Moving inshore to the grass flats of lower Tampa Bay, Johnston is targeting redfish and spotted seatrout on live shiners. For both species, he chums live bait behind the boat before casting. Once the fish are feeding behind the boat, Johnston says it’s game on.
Jeff Medley at the Sunshine Skyway Bridge South Fishing Pier says migratory species are abundant there. Bonito tops the pier list with an exceptional early-morning bite. Pier fishers are using both live and artificial baits to get these drag-screaming fish to bite. For live bait, shiners and threadfin herring are working. You can either free-line or use a popping cork to drift the bait out with the tide. For artificials, silver spoons, Gotcha plugs or white jigs are working fine.
Spanish and king mackerel are frequenting the pier. Most of the macks are small, yet they provide good action on light tackle. Keeper-size kings also are being hooked, although not many are being landed. You can fish for either species the same as you would bonito.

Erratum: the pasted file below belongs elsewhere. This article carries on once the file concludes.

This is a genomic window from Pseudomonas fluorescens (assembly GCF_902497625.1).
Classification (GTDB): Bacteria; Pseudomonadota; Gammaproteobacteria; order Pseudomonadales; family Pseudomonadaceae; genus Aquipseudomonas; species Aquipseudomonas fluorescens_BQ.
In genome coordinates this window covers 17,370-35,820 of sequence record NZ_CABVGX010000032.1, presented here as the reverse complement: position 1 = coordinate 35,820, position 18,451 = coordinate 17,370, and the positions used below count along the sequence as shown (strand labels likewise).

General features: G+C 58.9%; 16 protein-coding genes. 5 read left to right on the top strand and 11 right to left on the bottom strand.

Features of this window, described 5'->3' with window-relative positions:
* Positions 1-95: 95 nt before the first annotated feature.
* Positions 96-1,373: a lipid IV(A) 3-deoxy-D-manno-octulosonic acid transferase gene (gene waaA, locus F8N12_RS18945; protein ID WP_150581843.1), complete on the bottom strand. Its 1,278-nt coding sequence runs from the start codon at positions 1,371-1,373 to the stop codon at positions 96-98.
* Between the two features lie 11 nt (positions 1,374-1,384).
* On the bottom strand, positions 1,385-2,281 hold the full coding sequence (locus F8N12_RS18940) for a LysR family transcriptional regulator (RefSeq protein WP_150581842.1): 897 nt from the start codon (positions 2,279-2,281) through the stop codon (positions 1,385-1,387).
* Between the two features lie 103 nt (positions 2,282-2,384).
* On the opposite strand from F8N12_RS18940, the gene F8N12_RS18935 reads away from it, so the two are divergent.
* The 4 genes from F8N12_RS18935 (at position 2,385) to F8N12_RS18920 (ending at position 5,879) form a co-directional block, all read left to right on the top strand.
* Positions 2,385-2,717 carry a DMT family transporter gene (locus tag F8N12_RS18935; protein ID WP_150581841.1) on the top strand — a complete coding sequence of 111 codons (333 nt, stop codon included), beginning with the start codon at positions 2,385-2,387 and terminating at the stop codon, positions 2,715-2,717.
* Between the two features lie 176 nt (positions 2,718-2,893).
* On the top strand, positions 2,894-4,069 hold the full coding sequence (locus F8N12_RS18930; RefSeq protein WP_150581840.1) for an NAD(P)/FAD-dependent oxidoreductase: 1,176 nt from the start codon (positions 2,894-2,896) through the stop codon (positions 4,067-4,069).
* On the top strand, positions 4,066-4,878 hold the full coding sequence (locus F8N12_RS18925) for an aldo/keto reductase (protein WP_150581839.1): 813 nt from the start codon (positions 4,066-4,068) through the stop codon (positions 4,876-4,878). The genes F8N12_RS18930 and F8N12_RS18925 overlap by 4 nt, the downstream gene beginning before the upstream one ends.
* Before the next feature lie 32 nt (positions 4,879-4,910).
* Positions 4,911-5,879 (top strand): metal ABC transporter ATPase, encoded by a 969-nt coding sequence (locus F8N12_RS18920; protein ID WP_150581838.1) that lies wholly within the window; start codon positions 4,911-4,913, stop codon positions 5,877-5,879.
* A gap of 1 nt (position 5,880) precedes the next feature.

Finally, in the afternoons, schools of jack crevalle are corralling bait schools around the pier. These fish are averaging 8-10 pounds, so make sure you’re using heavier gear to target them. Again, you can use the same methods to catch these migratory fish as for bonito and mackerel.
Capt. Warren Girle is fishing nearshore structure targeting a variety of species, ranging from migratory to bottom fish. Using live shiners as bait, Girle’s clients are getting consistent action while reef fishing.
To start, Girle is chumming the waters behind the boat to get the migratory species feeding. Once the Spanish mackerel, kingfish or bonito show up in the chum, Girle instructs his clients to cast into the feeding frenzy to hook up.
Another species drawn to the chum is shark. A number of lemon sharks are being caught while targeting the macks and bonito. Most are in the 30-pound range, although Girle has seen a couple in the 60-pound range.
After working macks, bonito and shark, Girle is switching to bottom fishing. Starting at depths of 45 feet, catch-and-release gag grouper action is going strong, although many at this depth are undersized. Red grouper are making a showing, although most are under 20 inches. Finally, Girle’s clients are reeling up good numbers of Key West grunts, which are perfect for the deep fryer.